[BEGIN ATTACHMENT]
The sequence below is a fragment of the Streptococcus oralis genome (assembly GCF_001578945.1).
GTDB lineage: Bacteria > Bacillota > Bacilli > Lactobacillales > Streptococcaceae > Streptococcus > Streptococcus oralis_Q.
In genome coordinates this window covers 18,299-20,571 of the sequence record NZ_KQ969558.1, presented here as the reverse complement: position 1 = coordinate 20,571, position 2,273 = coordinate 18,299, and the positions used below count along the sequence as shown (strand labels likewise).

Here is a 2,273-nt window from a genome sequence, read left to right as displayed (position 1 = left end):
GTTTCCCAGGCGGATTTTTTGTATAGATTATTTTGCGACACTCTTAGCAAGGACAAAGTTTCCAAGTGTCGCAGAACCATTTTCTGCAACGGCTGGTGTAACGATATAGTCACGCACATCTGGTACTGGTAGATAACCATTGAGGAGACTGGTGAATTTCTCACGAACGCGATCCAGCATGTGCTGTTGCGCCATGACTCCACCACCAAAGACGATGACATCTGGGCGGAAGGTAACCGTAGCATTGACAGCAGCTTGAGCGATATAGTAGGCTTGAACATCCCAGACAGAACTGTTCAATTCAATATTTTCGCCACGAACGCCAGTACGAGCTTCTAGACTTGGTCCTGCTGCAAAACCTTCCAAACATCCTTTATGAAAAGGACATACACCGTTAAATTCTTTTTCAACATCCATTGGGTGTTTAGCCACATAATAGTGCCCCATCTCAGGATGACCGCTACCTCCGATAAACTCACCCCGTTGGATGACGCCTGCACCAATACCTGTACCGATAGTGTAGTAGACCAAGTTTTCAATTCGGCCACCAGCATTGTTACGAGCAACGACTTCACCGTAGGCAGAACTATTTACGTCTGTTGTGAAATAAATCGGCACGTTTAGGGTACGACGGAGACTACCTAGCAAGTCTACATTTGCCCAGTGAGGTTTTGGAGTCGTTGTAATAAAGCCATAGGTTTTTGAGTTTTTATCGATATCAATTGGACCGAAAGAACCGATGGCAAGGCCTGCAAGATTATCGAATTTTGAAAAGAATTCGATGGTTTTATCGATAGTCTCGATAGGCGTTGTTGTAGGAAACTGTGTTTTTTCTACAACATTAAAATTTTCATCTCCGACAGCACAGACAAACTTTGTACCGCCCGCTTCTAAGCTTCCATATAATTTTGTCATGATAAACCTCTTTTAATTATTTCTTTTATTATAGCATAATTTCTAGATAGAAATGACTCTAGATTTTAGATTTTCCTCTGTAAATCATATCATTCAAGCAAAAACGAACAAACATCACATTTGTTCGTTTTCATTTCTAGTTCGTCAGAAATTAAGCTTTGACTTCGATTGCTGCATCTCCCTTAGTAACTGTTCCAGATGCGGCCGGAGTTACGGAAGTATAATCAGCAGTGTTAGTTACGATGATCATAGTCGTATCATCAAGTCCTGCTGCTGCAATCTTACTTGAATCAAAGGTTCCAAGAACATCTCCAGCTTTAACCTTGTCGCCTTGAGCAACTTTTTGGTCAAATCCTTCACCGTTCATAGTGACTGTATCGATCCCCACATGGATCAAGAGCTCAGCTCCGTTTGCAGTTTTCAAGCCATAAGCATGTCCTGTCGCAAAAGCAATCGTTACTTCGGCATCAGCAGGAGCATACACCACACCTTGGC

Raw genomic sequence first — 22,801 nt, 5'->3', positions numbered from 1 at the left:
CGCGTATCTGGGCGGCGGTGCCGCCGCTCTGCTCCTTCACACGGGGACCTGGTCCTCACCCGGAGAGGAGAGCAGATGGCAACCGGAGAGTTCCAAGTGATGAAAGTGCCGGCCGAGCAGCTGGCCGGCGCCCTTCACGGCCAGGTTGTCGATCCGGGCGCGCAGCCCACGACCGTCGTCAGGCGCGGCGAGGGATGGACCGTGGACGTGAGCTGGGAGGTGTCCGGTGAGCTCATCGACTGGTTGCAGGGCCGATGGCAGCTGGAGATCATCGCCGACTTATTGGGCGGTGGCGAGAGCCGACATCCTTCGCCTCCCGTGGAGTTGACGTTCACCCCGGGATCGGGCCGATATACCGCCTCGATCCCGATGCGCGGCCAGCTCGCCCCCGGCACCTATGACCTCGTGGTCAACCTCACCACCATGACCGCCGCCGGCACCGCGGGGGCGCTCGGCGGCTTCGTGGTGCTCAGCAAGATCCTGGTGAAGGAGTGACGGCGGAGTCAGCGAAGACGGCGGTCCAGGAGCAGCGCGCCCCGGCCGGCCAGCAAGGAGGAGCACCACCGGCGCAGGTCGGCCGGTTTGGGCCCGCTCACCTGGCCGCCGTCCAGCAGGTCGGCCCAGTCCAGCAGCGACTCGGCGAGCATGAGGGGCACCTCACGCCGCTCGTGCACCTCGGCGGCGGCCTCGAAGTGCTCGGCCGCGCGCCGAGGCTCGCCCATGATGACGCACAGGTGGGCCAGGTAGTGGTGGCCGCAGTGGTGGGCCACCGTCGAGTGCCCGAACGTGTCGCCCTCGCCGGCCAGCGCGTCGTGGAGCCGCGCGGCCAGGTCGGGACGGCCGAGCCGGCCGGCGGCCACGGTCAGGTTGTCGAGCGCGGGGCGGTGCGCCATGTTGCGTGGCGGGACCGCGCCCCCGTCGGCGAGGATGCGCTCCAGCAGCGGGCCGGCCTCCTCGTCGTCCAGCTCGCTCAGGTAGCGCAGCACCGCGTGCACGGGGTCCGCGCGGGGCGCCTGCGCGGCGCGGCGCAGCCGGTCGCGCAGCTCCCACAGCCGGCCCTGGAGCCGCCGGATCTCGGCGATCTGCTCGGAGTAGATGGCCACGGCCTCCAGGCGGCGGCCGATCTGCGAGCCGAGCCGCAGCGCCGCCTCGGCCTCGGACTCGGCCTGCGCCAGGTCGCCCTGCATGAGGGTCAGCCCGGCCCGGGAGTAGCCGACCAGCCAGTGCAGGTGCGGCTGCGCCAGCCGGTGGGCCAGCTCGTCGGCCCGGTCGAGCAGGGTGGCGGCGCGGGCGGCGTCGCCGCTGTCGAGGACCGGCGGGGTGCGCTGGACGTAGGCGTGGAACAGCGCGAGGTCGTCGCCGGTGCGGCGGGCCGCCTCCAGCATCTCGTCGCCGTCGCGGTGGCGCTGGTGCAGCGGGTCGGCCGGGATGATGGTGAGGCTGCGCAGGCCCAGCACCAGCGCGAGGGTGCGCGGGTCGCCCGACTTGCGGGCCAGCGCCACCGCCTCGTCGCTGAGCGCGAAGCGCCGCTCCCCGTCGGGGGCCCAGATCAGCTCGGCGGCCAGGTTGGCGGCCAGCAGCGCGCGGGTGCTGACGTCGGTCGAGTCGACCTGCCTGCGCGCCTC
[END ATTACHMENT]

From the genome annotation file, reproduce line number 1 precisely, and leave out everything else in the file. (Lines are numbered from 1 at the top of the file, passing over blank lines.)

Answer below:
The sequence below is a fragment of the Streptococcus oralis genome (assembly GCF_001578945.1).